CHARLESTON, S.C. — You know-it-alls who think unemployment is the most urgent crisis facing the nation are wrong, I've learned from watching a zillion Republican campaign ads on television this week. All you deficit hawks, rise-of-China worrywarts and alarmed observers of the Iranian nuclear program are wrong, too, and should stop bothering yourselves with trifles.One of Mitt Romney's spots ends by laying out the nation's top priority in no uncertain terms. Voters should support Romney, the narrator says, because "beating Obama is the most important issue."
Am I the only one to find that weird? I understand why trying to engineer President Obama's defeat would be an urgent priority for Romney, who wants to move his family into the White House, but why should it be more important to voters than, say, boosting the economy or reducing the debt? Why shouldn't the focus be on policies and results?
All right, I know how naive this sounds. I'm fully aware of the political calculation: Politics is about winning, and the best way for a Republican to win this year is to make Obama the issue. All the GOP contenders, to varying degrees, have sought to demonize the president.
And it's true that the four remaining candidates are spending just as much time and money trying to demonize one another. Romney is portrayed as a mushy, flip-flopping moderate in disguise, Newt Gingrich and Rick Santorum as business-as-usual Washington insiders, Ron Paul as a nutty crackpot. Whoever emerges as the nominee, Republicans have already done a lot of the Obama campaign's work.
(I don't think I saw a single ad attacking Rick Perry, who quit the race on Thursday.)
I'm also aware that electability has become a major selling point for voters here, perhaps even more important than credentials as a dyed-in-the-wool conservative. Especially for Romney -- whose record as Massachusetts governor is enough to make many South Carolina Republicans faint dead away -- sticking with the "I can beat Obama" line may be the only viable choice.
Still, there's a nasty edge to the discourse here. It's striking that in a state where unemployment is at 9.9 percent, the last message Romney decides to send voters before the primary is not "jobs" or "growth" -- but rather, "We've got to get rid of this guy."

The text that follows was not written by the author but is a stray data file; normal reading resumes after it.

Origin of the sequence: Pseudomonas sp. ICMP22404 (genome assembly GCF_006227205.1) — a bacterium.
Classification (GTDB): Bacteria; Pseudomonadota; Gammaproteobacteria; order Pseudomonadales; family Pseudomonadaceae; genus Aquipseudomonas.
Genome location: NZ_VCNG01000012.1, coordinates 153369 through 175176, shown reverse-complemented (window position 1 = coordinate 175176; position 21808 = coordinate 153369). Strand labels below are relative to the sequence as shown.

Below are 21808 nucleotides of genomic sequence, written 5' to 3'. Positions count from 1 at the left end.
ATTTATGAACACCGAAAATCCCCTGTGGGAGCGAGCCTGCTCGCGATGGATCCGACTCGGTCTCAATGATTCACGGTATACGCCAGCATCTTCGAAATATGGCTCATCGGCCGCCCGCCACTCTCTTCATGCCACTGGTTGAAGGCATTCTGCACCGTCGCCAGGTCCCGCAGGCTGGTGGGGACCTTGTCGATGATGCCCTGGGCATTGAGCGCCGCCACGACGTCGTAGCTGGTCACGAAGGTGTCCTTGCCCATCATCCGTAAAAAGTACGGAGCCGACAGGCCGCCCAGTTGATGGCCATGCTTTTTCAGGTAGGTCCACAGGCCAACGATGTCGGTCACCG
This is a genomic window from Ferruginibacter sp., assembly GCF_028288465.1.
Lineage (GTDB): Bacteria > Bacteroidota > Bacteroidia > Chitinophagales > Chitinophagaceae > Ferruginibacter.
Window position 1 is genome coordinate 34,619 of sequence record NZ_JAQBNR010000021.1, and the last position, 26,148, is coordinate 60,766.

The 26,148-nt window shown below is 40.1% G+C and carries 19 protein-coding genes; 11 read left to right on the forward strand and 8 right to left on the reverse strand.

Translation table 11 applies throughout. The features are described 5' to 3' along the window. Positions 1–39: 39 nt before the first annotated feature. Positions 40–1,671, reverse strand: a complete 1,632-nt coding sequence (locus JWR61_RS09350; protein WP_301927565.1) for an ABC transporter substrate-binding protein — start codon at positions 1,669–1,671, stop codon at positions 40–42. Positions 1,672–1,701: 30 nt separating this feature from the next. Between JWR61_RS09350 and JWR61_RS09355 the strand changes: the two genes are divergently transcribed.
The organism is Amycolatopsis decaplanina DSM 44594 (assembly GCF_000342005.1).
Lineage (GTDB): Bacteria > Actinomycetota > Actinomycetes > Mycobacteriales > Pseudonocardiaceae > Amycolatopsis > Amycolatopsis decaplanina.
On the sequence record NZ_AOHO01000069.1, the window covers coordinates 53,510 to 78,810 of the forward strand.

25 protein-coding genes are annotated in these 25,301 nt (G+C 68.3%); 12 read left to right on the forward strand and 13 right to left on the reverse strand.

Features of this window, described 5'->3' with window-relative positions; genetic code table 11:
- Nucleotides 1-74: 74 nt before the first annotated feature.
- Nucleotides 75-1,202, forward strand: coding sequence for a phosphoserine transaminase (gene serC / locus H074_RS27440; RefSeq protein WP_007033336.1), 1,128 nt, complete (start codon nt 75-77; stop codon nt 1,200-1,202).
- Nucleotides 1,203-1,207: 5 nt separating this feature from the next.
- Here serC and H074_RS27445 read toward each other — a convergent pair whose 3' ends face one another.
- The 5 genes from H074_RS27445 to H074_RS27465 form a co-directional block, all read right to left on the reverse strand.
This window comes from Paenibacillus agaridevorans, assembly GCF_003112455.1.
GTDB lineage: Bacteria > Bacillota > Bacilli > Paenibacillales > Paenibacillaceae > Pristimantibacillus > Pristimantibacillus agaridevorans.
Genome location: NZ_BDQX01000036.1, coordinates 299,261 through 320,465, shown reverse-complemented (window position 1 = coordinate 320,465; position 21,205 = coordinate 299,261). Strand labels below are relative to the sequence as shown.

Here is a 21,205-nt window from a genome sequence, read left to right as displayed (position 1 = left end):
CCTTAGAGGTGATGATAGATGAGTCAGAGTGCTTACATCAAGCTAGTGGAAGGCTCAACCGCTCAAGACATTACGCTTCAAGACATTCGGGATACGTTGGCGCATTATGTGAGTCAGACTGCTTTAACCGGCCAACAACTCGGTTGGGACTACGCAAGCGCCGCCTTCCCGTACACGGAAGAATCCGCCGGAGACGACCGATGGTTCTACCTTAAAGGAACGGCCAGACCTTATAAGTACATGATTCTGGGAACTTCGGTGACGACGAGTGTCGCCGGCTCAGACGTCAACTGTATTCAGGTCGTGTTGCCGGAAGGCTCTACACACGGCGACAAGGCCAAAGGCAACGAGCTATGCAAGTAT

From the sound of it, this whole thing isn't political. It's personal.
The candidates go back and forth across the state, exhorting voters to "take the country back," and I wonder: Take it back from whom? Did somebody stage a coup, or maybe a heist? Who's in possession of this country of yours? And what makes it yours, not theirs?
Romney and Gingrich, especially, have taken pains to create the impression that there is something alien and illegitimate about the Obama presidency. They portray Obama not as a political opponent but as a usurper.
Gingrich has been shamelessly beating this drum for a long time. Remember his bizarre allegation that "Kenyan, anti-colonial behavior" was somehow the key to understanding what Obama was trying to accomplish? That turned out to be just the beginning. At practically every opportunity, he rails about how Obama is a "food stamp president."
At Monday's debate in Myrtle Beach, Gingrich doubled down on his language characterizing poor people as lazy and ignorant, then practically dared anyone to accuse him of race-baiting. He should consider himself accused.
Romney's approach, however, is more subtle. On Monday, he made the pitch that Obama had to be replaced right now, because if he remains in office for four more years, the country will be transformed into "something we wouldn't recognize." Bingo.
The Obama administration, to state the obvious, doesn't look like any of its predecessors. In its diversity, however, it does look a lot like the nation.
When I was growing up in South Carolina, the political leadership of South Carolina was all white and all male, and the Confederate flag flew proudly above the statehouse in Columbia. On Wednesday night, Gov. Nikki Haley, who is of Indian descent, gave the annual State of the State address; when she finished, state Rep. Bakari Sellers, who is black, gave the opposition's response.
From the evidence, voters here have more capacity for dealing with change than the Republican candidates seem to think.
Eugene Robinson is an associate editor and columnist for The Washington Post. Email him at firstname.lastname@example.org. For archived columns, go to www.gwinnettdailypost.com/eugenerobinson.